2019 SL User Groups 36/2: TPVD meeting

Lost Lagoon, July 2019 – blog post

The following notes are taken from the TPV Developer meeting held on September 6th, 2019. A video of the meeting is embedded below, my thanks as always to Pantera for recording and providing it.

This was a meeting with a lot of text chat that didn’t generate a meaningful discussion. Therefore, only key points are recorded below.

SL Viewer News


The Umeshu maintenance RC updated to version on September 5th. All other viewers remain as follows:

  • Current Release version, formerly the Bakes on Mesh RC viewer, promoted August 26th – NEW.
  • Release channel cohorts:
  • Project viewers:
    • Project Muscadine (Animesh follow-on) project viewer, version, August 19.
    • 360 Snapshot project viewer, version, July 16.
    • Legacy Profiles viewer, version, June 5. Covers the re-integration of Viewer Profiles.
  • Linux Spur viewer, version, dated November 17, 2017 and promoted to release status 29 November 2017 – offered pending a Linux version of the Alex Ivy viewer code.
  • Obsolete platform viewer, version, May 8, 2015 – provided for users on Windows XP and OS X versions below 10.7.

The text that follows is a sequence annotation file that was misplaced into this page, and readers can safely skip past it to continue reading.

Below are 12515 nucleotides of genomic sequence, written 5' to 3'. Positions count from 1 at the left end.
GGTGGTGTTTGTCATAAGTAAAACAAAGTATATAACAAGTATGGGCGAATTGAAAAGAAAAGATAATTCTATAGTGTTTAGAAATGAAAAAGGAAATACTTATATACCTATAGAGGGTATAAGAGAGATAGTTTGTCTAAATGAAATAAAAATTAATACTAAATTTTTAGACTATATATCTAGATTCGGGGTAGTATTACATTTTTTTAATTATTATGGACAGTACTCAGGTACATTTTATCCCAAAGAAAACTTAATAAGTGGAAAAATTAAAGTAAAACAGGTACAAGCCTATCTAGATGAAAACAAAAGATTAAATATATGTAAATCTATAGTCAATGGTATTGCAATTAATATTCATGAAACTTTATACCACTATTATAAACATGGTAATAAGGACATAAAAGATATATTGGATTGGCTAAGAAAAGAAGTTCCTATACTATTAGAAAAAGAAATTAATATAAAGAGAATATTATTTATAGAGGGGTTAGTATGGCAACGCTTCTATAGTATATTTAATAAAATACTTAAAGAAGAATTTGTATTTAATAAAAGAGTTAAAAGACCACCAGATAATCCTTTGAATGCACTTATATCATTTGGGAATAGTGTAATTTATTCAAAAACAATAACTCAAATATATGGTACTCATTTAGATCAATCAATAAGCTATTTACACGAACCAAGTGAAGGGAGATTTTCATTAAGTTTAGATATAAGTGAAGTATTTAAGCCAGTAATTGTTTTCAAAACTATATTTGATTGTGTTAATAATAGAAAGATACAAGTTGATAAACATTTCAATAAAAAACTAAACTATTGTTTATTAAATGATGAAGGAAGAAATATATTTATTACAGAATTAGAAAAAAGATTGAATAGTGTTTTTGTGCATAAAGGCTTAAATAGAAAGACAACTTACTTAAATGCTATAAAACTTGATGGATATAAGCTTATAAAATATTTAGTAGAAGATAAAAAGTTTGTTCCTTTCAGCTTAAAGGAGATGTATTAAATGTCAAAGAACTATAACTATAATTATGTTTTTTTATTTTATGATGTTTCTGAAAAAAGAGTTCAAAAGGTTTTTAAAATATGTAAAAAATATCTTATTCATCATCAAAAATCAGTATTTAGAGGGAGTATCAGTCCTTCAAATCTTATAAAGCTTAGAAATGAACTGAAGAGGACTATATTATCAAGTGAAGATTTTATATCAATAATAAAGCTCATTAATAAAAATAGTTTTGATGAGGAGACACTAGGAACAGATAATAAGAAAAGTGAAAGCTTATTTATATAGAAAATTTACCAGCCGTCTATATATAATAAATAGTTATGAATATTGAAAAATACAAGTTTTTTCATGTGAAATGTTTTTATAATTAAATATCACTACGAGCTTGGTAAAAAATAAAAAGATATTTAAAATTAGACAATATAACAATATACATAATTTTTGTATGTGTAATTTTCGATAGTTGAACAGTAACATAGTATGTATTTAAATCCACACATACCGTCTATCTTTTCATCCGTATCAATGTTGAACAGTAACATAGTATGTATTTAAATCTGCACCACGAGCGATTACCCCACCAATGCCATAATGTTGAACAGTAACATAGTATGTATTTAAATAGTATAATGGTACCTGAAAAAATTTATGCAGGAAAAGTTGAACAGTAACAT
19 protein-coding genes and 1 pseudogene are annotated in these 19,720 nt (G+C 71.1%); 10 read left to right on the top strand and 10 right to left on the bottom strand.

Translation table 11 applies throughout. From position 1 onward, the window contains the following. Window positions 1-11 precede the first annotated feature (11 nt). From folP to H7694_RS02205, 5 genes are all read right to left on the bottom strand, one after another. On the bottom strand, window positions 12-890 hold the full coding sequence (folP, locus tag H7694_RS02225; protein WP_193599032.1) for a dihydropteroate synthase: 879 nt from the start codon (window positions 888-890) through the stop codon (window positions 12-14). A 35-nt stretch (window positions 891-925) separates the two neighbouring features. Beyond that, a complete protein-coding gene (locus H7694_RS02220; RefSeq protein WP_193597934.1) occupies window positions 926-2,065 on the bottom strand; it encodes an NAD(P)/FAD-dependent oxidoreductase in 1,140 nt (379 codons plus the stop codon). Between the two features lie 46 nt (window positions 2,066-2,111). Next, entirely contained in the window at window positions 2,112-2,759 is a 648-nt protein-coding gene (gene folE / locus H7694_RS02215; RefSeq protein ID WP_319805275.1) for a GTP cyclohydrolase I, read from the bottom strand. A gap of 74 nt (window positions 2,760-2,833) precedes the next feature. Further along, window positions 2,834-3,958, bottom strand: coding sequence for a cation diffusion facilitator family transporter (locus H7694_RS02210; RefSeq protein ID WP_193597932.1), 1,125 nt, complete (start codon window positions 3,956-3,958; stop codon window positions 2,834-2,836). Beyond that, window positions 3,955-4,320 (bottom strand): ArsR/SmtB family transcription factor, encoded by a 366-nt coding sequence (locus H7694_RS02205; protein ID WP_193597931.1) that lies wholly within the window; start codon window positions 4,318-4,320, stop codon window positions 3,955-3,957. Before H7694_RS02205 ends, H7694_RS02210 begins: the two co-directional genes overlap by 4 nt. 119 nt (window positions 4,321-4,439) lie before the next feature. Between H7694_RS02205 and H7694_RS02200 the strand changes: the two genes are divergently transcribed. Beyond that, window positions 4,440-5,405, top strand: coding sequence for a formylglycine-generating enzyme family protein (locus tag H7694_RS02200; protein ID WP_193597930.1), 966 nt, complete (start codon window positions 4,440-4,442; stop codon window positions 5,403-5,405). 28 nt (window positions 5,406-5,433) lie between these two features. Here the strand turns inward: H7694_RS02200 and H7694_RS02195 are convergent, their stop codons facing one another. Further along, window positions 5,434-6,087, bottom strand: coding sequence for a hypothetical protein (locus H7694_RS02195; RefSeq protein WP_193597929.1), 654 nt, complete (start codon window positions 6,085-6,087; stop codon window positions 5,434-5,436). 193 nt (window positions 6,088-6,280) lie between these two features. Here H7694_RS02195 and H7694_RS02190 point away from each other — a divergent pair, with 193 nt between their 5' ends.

Brief Notes on Viewers

  • The Umeshu RC maintenance viewer will likely be promoted to release status in week #37 (commencing Monday, September 9th).
  • The voice viewer is still in progress, but has yet to surface as a publicly-available viewer.
  • Snapshot project viewer:
    • There are allegedly titling issues when taken very high resolution images with ALM and SSAO enabled.
    • There are also HUD appearance issues with hi-res snapshot and the option to include HUDs in images enabled, as per BUG-227587.
  • [3:33-4:30] EEP has further fixes on the rendering front, which are with the Lab’s QA team, so an updated to the RC viewer can be anticipated in the next week or so. This is unlikely to be the last RC update. However, if anyone testing the viewer has issues they are not aware of having been reported, they are asked to ensure they raise a bug report.